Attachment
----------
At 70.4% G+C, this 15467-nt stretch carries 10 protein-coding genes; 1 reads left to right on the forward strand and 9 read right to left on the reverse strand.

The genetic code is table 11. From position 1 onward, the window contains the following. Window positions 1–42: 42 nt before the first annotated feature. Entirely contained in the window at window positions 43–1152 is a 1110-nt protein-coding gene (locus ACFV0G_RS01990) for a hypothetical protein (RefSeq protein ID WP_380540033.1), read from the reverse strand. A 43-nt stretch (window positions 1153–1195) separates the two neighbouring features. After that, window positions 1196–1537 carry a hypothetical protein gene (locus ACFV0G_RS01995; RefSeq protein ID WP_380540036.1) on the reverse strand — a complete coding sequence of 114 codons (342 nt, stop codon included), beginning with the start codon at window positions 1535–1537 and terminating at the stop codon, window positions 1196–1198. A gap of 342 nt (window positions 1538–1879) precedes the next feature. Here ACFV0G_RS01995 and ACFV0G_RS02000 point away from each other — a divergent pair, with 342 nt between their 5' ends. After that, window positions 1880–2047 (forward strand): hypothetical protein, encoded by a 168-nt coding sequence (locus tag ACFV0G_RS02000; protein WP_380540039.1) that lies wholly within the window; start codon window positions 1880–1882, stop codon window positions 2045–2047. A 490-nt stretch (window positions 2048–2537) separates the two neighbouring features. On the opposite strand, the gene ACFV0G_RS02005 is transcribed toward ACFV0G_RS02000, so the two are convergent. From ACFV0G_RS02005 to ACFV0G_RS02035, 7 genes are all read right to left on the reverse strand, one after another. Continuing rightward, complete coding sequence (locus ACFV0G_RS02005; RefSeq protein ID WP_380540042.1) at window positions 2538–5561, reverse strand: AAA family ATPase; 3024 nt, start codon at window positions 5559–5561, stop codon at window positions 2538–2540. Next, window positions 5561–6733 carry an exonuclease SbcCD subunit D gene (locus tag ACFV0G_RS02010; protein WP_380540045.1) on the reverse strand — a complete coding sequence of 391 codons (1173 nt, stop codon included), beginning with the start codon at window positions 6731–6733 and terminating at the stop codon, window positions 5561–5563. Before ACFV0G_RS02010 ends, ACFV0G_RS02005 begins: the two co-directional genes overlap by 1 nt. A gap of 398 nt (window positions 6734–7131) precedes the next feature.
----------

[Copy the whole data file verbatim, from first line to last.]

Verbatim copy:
At 70.4% G+C, this 15467-nt stretch carries 10 protein-coding genes; 1 reads left to right on the forward strand and 9 read right to left on the reverse strand.

The genetic code is table 11. From position 1 onward, the window contains the following. Window positions 1–42: 42 nt before the first annotated feature. Entirely contained in the window at window positions 43–1152 is a 1110-nt protein-coding gene (locus ACFV0G_RS01990) for a hypothetical protein (RefSeq protein ID WP_380540033.1), read from the reverse strand. A 43-nt stretch (window positions 1153–1195) separates the two neighbouring features. After that, window positions 1196–1537 carry a hypothetical protein gene (locus ACFV0G_RS01995; RefSeq protein ID WP_380540036.1) on the reverse strand — a complete coding sequence of 114 codons (342 nt, stop codon included), beginning with the start codon at window positions 1535–1537 and terminating at the stop codon, window positions 1196–1198. A gap of 342 nt (window positions 1538–1879) precedes the next feature. Here ACFV0G_RS01995 and ACFV0G_RS02000 point away from each other — a divergent pair, with 342 nt between their 5' ends. After that, window positions 1880–2047 (forward strand): hypothetical protein, encoded by a 168-nt coding sequence (locus tag ACFV0G_RS02000; protein WP_380540039.1) that lies wholly within the window; start codon window positions 1880–1882, stop codon window positions 2045–2047. A 490-nt stretch (window positions 2048–2537) separates the two neighbouring features. On the opposite strand, the gene ACFV0G_RS02005 is transcribed toward ACFV0G_RS02000, so the two are convergent. From ACFV0G_RS02005 to ACFV0G_RS02035, 7 genes are all read right to left on the reverse strand, one after another. Continuing rightward, complete coding sequence (locus ACFV0G_RS02005; RefSeq protein ID WP_380540042.1) at window positions 2538–5561, reverse strand: AAA family ATPase; 3024 nt, start codon at window positions 5559–5561, stop codon at window positions 2538–2540. Next, window positions 5561–6733 carry an exonuclease SbcCD subunit D gene (locus tag ACFV0G_RS02010; protein WP_380540045.1) on the reverse strand — a complete coding sequence of 391 codons (1173 nt, stop codon included), beginning with the start codon at window positions 6731–6733 and terminating at the stop codon, window positions 5561–5563. Before ACFV0G_RS02010 ends, ACFV0G_RS02005 begins: the two co-directional genes overlap by 1 nt. A gap of 398 nt (window positions 6734–7131) precedes the next feature.